Building a simple box car with your preschooler is a great way to help them create a "big" project that they can enjoy for quite some time. The biggest advantage is that the car can look large and impressive without requiring massive amounts of work. Plus, once they slip the box over their shoulders and go running around in a "race," you can combine exercise with crafts and creativity.
How to Build a Box Car
Choose a box that is slightly wider than your child's shoulders. It needs to be big enough for them to both keep their arms inside and let them hang slightly over the side. (Your child will most likely want to do both when they run around.)
Remove the bottom of the box with a knife or scissors.
Cut a rectangle in the top of the box which leaves a lip a few inches wide around the entire rim. This is where you will attach the ribbon or ropes to hang the box from your child's shoulders.
Decorate your box with your child. Consider painting or even spray painting a bottom coat first. Alternately, you can cover the sides of the box with colored butcher paper. Afterwards, add any decorations your child desires include racing numbers, racing stripes or just stickers, glitter and anything else they think is fun.
Attach the paper or plastic plates to the bottom. You can simply glue these on to look like wheels. Or, if you feel more creative, you can connect them with a pin so that they actually spin.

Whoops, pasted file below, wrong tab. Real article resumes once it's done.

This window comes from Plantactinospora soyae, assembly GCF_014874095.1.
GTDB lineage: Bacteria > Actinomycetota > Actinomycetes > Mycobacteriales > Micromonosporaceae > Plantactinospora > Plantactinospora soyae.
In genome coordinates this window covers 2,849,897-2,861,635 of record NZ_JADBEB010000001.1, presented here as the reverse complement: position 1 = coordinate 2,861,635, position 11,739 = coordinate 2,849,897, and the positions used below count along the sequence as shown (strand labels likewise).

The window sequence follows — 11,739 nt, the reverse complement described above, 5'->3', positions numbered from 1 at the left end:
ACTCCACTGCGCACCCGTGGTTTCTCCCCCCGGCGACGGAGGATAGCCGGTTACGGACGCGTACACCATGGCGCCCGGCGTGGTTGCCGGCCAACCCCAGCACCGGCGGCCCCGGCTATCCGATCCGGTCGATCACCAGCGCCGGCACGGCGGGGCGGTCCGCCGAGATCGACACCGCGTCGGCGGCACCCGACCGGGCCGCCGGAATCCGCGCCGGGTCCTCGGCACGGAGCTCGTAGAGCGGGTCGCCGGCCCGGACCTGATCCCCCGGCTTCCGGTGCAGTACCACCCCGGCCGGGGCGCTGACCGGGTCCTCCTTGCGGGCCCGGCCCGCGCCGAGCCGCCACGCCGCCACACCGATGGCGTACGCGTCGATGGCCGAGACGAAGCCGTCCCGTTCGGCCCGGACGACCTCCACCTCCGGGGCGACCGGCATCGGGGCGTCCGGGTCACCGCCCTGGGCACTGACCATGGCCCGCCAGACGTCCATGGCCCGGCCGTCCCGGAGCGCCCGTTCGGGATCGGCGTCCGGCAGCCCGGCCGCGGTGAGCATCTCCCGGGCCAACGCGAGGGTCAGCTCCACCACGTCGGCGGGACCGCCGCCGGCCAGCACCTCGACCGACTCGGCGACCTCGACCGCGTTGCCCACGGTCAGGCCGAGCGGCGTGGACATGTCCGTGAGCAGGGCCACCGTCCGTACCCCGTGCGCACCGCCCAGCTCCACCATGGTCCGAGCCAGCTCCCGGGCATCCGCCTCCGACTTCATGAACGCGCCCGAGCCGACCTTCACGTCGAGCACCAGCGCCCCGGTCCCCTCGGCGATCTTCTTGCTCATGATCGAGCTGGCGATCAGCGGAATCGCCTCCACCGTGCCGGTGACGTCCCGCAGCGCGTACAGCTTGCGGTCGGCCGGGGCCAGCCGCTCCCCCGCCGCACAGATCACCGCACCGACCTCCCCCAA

Cut four small holes in the "lip" on top of the box to attach the ribbons or string. Set the holes slightly wider than your child's neck, but not too wide since the ribbons/string will move when your child runs.
Tie the ribbons or string through the holes. You will need to experiment to get the correct tension to make these comfortable for your child. Be sure the car hangs neither too low nor too high. If the box seems to hang too loose, tie the ribbons together at the back to secure them behind your child's neck.
Once all the decorations are dry, set your child free to run and race like crazy with their new box car!
Consider adding a "hood" or "spoiler" with the leftover cardboard from the top and bottom of the box. Use small cups as headlights.
Be careful about the materials you choose to hang the car on your child's shoulders. If the material is uncomfortable, your child won't want to use their car.